Even as the effort to induce Covid-appropriate behaviour in the population at large intensifies, it is vital to increase the supply of vaccine doses exponentially. India is vaccinating about three million people a day. That might appear impressive. However, if two-thirds of the population, that is, 900 million people, have to acquire immunity to make it difficult for the virus to spread in the community, and assuming that vaccines have an average efficacy of 80%, the number of people to be inoculated is 1,125 million. That many doses have to be produced for the first round of vaccination. At the current rate of vaccination, that will take one year and 10 days. That is not good enough.
Vaccine doses are required for the rest of the world as well. If the virus continues to proliferate among the unvaccinated populations, more and more mutant strains would emerge, against some of which the available vaccines might be impotent. And these strains would travel through the physical links of globalisation to render the vaccinated populations vulnerable to reinfection. The need is for exponential increase in vaccine output from the current levels of 65-70 million doses a month. The supply of vaccines can be increased by giving emergency authorisations for new candidate vaccines, issuing compulsory licences for local production of vaccines such as the one from Johnson & Johnson and Novavax to multiple producers, and fast-tracking approvals for new production facilities. Issues such as the cold storage management plan that has reportedly held up approval of the Russian-developed Sputnik V vaccine must be sorted out.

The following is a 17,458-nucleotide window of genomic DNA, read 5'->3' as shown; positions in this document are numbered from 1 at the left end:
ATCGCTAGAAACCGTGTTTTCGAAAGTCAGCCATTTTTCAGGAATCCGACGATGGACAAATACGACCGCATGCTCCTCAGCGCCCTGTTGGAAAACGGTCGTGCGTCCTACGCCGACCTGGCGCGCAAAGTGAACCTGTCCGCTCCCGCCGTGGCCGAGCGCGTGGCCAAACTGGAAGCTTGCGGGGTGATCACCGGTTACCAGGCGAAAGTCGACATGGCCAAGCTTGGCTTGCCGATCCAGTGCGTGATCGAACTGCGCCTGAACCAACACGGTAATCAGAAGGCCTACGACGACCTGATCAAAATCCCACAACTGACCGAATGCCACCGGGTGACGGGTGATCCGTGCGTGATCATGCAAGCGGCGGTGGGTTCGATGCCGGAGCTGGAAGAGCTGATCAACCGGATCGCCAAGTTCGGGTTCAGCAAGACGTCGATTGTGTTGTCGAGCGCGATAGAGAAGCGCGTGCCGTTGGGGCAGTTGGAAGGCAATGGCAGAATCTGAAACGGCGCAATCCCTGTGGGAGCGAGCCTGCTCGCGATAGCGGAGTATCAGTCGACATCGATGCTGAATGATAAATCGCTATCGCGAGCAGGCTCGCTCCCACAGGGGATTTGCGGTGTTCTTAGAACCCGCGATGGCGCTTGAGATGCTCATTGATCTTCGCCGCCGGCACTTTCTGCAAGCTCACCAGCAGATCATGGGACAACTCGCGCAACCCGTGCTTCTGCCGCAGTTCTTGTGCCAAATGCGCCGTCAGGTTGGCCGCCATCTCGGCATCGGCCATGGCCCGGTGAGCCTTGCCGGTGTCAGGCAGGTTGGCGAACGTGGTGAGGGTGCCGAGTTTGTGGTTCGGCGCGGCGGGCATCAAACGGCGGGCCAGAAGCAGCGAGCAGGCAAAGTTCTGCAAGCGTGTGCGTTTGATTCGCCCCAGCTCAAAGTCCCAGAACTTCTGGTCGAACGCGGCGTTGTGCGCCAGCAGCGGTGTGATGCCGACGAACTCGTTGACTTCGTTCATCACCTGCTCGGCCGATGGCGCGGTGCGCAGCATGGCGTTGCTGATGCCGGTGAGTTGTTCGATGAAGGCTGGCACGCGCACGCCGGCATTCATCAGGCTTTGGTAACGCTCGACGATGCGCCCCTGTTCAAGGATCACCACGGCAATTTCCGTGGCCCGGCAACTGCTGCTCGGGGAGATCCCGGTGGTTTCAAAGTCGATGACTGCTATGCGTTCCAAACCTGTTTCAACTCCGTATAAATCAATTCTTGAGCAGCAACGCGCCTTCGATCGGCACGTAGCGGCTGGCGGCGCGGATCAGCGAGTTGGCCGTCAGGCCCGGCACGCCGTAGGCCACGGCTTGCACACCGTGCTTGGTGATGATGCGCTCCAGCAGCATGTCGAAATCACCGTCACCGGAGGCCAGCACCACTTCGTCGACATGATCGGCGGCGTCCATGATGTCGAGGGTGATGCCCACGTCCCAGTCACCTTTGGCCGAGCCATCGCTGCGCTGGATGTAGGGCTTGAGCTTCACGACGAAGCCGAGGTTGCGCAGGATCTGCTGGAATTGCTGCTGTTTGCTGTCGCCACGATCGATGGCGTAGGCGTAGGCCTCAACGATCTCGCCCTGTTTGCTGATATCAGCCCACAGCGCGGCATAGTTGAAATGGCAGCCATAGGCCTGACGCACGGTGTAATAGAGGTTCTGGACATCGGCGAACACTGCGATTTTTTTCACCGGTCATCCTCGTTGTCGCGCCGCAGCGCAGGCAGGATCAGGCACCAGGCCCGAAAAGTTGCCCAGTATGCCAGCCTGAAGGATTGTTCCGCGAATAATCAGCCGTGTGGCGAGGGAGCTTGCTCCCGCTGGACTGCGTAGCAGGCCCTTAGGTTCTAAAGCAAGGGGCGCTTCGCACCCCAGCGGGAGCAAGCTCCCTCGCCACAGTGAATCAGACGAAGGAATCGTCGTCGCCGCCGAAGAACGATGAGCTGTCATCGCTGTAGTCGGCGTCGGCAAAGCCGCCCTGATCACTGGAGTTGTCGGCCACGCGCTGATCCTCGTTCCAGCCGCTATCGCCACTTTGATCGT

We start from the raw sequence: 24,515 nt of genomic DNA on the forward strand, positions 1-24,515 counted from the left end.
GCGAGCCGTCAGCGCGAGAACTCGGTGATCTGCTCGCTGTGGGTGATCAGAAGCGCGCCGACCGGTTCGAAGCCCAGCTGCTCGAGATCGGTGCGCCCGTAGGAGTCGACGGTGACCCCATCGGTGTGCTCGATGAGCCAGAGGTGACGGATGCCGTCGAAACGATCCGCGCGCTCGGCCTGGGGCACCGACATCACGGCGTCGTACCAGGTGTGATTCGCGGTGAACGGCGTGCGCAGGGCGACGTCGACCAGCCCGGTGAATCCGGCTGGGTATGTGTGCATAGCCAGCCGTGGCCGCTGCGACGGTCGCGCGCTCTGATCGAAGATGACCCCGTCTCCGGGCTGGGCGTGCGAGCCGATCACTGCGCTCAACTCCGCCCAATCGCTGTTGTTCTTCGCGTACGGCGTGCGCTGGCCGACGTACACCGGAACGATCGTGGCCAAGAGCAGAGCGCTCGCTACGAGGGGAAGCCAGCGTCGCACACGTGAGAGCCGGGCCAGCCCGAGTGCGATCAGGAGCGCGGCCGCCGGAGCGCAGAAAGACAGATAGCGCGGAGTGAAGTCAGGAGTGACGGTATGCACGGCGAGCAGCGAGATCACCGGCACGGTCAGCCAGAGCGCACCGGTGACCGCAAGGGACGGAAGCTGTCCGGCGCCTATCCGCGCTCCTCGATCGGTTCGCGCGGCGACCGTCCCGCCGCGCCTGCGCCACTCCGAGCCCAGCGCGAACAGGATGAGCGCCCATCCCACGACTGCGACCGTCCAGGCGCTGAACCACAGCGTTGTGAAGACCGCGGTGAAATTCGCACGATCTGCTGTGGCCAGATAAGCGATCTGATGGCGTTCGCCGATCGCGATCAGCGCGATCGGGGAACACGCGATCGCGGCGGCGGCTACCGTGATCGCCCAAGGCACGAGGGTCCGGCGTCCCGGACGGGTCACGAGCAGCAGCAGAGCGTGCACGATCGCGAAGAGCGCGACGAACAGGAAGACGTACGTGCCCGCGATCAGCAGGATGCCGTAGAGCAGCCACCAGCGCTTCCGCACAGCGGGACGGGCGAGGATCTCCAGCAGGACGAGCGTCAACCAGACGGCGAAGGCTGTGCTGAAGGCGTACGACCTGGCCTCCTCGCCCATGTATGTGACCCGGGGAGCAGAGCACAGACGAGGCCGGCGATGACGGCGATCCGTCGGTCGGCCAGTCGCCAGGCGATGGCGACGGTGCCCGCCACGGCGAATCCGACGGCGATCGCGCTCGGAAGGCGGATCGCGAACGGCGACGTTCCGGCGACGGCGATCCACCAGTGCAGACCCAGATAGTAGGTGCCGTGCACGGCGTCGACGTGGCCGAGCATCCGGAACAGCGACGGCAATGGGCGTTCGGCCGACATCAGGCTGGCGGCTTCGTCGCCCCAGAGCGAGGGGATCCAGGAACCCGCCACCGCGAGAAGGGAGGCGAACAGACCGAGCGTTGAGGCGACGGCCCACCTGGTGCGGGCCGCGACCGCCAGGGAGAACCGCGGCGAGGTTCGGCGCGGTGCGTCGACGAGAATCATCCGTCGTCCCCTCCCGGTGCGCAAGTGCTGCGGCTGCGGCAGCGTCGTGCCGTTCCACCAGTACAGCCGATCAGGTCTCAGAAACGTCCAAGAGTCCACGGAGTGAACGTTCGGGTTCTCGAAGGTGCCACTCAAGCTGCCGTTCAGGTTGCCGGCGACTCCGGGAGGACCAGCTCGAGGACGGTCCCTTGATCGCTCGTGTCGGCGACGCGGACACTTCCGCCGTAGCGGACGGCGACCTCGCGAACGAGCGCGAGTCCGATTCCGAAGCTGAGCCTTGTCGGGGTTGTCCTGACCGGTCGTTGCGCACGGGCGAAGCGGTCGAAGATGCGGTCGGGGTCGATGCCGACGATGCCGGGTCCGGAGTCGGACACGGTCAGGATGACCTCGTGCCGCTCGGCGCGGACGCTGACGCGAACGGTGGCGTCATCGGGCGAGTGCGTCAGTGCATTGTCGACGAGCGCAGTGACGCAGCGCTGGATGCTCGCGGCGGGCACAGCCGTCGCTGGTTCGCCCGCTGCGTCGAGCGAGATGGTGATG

The government must help manufacturers with expanding production capacity. Faster clearances are imperative for production facilities such as the Bharat Biotech proposal to repurpose an existing animal vaccine facility for manufacturing Covaxin. The government should also ensure the supply of input material for vaccines. To this end, it must engage with the US to lift export restrictions on chemicals and kit.